Tuesday, February 10, 2009

The Fine Line...

...between promoting reading and marketing.

An article in today's New York Times has a consumer group accusing the venerable Scholastic publishing group of selling trinkets and toys in the guise of its school reading program promotion.

"Scholastic Inc., the children’s publisher of favorites like the Harry Potter, Goosebumps and Clifford series, may be best known for its books, but a consumer watchdog group accuses the company of using its classroom book clubs to push video games, jewelry kits and toy cars.

A page from June 2008 shows books, toys and trinkets.

The Campaign for a Commercial-Free Childhood, an advocacy group based in Boston, said that it had reviewed monthly fliers distributed by Scholastic last year and found that one-third of the items sold in these brochures were either not books or books packaged with other items.

Based on a review of brochures in Scholastic’s Lucky Club for children in second and third grade, and its Arrow Club for fourth through sixth graders, the group said that 14 percent of the items were not books, while an additional 19 percent were books sold with other trinkets like stickers, posters and toys.

Susan Linn, director of the campaign, said she had received complaints from parents who were concerned that their children were being sold toys, games, makeup and other items under the guise of a literary book club that is promoted in classrooms.

"Marketing in schools is a privilege and not a right," Ms. Linn said in an interview. "Scholastic is abusing that privilege."

I've long since tired of those flyers, which come with monthly regularity in M's backpack. The ordering forms that I've ripped up and trashed over the years would probably account for a mere 1% of the paper industry's output, I'm sure.

In the early days, it was just books and the occasional 'flash card' collection, but now is growing into friendship bracelet kits, Barbie tie-ins, Hannah Montana journals, High School musical accessories and Spongebob figurines. Anything in the pursuit of a TV driven kid's attention span. The old favorites still persist, with picture book retellings of Laura Ingalls Wilder's already easily readable and well-crafted prose, simplifications (with movie tie-ins) of the Chronicles of Narnia.

Of course, I prefer to create my own reading crazes from book series well-loved and remembered from childhood. Some degree of marketing and merchandising is always appropriate to generate enthusiasm in kids who are quite accustomed to the overstimulation from TV, video games and Flash-laden websites. But to see that Scholastic (not exactly the most innocent of companies in the 'Buy Baby Buy' push) do it blatantly in their school clubs, is hardly a shocker , more a reflection of the times that we live in.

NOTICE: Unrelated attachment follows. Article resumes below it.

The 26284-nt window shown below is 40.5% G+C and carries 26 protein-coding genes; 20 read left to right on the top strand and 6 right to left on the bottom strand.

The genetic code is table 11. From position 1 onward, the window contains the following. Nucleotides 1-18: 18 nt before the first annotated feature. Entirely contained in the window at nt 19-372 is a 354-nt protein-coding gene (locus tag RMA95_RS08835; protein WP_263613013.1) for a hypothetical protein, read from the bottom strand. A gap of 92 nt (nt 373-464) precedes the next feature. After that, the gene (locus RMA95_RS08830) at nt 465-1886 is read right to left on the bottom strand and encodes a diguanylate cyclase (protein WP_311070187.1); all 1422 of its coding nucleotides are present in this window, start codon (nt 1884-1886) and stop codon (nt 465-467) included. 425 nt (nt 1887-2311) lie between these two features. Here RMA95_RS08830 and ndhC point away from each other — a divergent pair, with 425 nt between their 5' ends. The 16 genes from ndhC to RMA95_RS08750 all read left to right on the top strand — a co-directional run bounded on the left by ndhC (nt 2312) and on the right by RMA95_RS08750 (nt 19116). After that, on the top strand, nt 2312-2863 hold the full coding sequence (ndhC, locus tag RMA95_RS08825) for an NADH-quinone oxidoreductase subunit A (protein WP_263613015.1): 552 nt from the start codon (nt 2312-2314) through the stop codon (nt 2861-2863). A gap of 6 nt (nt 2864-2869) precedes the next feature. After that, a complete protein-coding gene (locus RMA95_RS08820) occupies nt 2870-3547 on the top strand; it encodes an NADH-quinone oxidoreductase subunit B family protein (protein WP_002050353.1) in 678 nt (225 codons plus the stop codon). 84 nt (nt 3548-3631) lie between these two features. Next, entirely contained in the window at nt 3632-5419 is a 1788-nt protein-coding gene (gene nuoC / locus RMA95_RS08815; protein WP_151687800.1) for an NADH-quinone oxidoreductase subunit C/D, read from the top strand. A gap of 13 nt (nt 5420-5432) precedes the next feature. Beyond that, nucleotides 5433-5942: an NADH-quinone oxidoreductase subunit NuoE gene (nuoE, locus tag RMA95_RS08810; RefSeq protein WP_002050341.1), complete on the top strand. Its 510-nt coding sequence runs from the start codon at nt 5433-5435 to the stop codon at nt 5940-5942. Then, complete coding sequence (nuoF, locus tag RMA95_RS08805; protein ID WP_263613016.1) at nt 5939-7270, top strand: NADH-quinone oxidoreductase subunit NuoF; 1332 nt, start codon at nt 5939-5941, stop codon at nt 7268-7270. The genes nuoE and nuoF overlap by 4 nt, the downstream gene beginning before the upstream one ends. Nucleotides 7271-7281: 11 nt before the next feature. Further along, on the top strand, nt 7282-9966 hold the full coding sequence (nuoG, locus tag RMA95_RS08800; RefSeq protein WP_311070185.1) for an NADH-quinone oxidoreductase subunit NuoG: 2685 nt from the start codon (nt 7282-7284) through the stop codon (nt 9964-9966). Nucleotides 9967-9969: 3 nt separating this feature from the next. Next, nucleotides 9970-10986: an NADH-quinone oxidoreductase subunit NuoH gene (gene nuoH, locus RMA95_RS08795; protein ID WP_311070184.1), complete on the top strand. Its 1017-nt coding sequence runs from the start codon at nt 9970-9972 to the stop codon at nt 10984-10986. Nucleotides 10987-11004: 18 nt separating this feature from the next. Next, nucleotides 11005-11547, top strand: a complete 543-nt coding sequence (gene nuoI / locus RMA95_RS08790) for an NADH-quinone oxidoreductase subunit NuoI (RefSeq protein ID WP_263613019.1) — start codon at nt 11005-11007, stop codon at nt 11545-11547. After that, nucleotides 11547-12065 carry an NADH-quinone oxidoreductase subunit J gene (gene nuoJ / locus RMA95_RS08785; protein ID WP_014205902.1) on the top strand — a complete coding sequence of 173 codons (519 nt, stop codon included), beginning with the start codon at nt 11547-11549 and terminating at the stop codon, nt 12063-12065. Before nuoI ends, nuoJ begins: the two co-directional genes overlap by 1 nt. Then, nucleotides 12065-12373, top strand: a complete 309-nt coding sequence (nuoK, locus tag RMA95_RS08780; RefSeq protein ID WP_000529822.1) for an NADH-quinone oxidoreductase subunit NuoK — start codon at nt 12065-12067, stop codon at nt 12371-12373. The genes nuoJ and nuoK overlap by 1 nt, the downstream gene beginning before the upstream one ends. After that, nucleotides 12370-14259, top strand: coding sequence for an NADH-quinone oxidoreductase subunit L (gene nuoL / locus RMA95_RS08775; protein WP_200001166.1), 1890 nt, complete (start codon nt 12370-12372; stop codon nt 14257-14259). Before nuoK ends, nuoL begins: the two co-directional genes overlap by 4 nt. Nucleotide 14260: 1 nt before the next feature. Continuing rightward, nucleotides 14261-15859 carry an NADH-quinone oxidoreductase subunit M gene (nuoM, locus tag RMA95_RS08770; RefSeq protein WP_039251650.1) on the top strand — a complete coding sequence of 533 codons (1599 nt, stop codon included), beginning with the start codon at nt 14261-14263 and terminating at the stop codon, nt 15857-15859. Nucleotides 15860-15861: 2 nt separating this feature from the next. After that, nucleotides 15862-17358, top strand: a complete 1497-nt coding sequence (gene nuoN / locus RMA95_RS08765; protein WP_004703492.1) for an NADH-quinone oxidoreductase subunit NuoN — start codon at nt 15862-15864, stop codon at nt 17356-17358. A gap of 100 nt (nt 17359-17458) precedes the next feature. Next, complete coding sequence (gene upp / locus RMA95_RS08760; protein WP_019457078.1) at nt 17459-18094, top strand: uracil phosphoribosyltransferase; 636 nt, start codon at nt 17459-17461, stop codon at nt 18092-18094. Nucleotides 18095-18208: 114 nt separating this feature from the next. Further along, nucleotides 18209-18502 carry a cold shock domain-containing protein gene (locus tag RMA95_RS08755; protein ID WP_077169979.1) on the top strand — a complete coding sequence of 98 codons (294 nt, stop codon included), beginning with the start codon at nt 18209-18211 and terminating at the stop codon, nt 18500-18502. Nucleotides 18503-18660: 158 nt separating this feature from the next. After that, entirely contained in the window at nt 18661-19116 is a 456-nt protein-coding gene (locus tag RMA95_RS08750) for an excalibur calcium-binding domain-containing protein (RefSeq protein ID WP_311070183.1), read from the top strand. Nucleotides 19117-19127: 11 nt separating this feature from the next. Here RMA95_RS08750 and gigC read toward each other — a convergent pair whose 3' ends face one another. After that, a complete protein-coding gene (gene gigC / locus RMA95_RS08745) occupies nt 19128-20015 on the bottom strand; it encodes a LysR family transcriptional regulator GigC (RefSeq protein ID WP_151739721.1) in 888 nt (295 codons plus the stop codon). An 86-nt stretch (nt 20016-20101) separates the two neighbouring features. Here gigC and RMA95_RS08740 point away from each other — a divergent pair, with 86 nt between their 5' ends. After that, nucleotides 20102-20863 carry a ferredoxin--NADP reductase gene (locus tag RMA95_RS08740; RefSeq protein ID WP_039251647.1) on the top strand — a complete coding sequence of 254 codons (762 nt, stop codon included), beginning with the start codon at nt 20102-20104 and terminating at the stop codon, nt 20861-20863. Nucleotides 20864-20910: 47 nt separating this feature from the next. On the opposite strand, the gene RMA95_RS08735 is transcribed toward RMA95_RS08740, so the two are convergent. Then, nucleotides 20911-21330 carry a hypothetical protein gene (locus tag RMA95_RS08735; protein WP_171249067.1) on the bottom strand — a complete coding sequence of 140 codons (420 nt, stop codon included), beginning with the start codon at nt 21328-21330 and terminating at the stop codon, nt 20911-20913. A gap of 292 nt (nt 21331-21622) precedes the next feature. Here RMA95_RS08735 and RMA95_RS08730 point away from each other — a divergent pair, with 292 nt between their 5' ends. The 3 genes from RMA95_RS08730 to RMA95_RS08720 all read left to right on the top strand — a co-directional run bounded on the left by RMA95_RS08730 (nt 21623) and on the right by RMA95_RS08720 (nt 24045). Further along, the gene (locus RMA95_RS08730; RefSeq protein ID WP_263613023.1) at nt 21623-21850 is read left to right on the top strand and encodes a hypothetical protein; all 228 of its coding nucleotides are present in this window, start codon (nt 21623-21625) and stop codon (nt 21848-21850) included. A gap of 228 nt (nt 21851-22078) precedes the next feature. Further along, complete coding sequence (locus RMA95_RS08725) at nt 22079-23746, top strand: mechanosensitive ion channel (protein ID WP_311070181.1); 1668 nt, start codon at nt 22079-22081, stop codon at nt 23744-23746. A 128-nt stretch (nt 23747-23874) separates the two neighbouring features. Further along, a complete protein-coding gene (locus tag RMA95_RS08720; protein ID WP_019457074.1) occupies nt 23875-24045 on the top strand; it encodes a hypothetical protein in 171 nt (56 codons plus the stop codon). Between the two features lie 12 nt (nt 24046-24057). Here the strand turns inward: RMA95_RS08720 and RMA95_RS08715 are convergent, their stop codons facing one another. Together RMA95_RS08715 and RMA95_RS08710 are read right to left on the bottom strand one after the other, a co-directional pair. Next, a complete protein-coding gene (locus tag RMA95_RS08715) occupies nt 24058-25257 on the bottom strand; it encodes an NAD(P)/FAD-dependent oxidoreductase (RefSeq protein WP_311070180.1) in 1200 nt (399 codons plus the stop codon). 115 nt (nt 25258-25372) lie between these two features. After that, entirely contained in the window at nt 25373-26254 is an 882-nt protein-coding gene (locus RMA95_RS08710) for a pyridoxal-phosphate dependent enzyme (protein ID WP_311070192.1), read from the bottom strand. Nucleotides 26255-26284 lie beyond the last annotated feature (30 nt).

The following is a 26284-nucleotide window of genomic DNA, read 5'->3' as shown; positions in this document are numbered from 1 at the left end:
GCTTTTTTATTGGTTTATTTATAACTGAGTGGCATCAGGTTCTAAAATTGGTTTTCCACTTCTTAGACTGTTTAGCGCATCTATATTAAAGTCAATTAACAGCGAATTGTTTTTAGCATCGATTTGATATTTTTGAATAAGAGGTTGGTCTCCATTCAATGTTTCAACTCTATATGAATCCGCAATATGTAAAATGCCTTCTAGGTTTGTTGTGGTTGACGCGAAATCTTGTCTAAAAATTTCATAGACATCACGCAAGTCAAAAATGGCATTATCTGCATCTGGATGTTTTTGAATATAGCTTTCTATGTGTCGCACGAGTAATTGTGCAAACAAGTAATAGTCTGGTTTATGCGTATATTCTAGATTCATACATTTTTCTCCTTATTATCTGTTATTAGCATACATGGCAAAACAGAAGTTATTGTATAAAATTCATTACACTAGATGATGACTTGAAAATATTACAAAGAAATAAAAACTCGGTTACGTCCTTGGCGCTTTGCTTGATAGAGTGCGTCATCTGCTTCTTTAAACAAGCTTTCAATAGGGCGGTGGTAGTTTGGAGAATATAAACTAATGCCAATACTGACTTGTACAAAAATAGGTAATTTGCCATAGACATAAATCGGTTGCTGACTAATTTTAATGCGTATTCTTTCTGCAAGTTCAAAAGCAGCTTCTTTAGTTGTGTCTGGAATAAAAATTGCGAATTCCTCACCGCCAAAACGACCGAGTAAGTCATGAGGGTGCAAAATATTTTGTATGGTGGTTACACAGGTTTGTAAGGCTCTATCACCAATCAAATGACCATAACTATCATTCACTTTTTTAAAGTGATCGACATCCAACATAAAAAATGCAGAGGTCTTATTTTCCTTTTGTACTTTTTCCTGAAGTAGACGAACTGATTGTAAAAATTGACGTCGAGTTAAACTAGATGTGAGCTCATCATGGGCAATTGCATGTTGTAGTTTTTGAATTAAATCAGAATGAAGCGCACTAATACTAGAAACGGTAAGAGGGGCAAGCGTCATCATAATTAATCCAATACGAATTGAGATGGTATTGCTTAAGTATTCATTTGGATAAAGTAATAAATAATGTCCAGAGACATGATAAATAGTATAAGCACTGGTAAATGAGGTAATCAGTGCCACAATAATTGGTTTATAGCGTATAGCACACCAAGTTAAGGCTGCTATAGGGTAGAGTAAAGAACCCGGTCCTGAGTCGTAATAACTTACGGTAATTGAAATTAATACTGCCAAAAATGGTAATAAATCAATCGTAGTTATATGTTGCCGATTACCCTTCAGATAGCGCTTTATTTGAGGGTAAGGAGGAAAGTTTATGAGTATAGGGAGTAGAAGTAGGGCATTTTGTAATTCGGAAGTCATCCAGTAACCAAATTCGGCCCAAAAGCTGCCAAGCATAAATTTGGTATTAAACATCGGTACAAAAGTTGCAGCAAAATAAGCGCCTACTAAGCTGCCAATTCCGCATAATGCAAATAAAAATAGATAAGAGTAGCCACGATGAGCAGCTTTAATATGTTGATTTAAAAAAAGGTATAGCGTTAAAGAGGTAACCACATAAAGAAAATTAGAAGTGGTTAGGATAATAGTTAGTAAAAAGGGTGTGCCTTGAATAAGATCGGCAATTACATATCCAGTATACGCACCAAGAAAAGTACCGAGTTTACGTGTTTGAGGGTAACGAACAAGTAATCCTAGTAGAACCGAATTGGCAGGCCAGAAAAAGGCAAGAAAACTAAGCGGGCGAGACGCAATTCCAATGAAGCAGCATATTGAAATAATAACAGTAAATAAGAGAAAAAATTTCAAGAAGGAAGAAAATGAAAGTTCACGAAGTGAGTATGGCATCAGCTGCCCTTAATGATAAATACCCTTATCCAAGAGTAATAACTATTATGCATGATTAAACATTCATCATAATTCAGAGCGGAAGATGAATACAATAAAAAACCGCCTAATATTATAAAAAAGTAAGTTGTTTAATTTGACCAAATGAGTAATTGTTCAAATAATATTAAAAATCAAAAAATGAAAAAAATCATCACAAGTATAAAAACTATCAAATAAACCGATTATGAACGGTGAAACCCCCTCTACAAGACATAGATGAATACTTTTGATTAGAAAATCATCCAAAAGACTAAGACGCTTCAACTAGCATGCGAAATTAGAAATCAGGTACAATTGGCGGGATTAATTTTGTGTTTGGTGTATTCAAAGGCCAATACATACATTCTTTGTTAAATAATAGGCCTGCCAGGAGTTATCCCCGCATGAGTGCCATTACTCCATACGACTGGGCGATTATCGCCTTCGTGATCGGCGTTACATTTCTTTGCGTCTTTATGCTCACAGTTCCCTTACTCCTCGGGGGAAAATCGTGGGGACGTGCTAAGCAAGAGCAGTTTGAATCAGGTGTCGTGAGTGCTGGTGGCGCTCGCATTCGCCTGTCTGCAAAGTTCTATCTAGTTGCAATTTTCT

Anonymous said...

Sujatha, I can't help but notice how your thoughts resonate with mine. I've been reading A.A.Milne's books to my 4.5 year old, she loves them. I'm waiting for her to grow up and read Alice in wonderland all by herself! I hate the scholastic crap that get sent out every week. But the sad part is how so many parents give in easily, its easy to buy a Barbie than hunt for a classic doll that doesn't cost as much as your monthly mortgage, isn't it?
Keep writing!

Anonymous said...

oh and I'd love to get book recommendations for an almost 5 year old! Thanks

Sujatha said...


Curious George (H.A Rey) is a surefire hit- even inspiring M to insist on my made-up versions of the latest scrapes he got into, long after we exhausted the stories in the book.

Max and Ruby/anything else by Rosemary Wells : These were a huge favorite, and yes, even 5 year olds can easily learn to read them (more by sight than phonics-style methods.)

Lots of fairy tale picture books.

Jan Brett: Lovely artwork in her books, immensely popular in kindergartens. She has a fantastic resource filled website too.

Dr.Seuss books: zany as they are, they actually helped speed the learning process and made it hugely fun.

Madeline (Ludwig Bemelmans)

Maxi the Taxi dog (Debra and Sal Barraca)

Anything by Aliki (mostly non-fiction)

Books by Leo Leonni, Arnold Lobel,Laura Numeroff (If you give a mouse a cookie..),
Amelia Bedelia (Peggy Parrish: author),

Actually, many of the older no-name early reader books from the Scholastic publishers aren't bad for beginning readers. Check out your local library book sales and the Half Price bookstore near you- you might land some really nice picks (Danny and the Dinosaur, Little Bear and the like) for a fraction of the cost of buying from the school order forms. Those are classic, and not horrendously commercialized.

Alice in Wonderland (the original) could take a while for M to tackle, though I do have a slightly abridged version that I may be able to persuade her to look at. (After she's done with her current craze for a relatively new series called the Sisters Grimm, which I purchased a couple of years too early for her to handle;)

Hope this list helps you. Don't forget to ask your local librarian: even they will have favorites which are well worth trying out. Good luck with your endeavour to raise a Happy Reader!

Sujatha said...

I just ignore everything other than books in those flyers and C knows to do the same (or else he might find the book pipeline drying up, which is the worst imaginable thing in his life!). :)

Anonymous said...

gee..thanks Sujatha! That's an awesome list and I see a few that we haven't read yet. Thanks so much!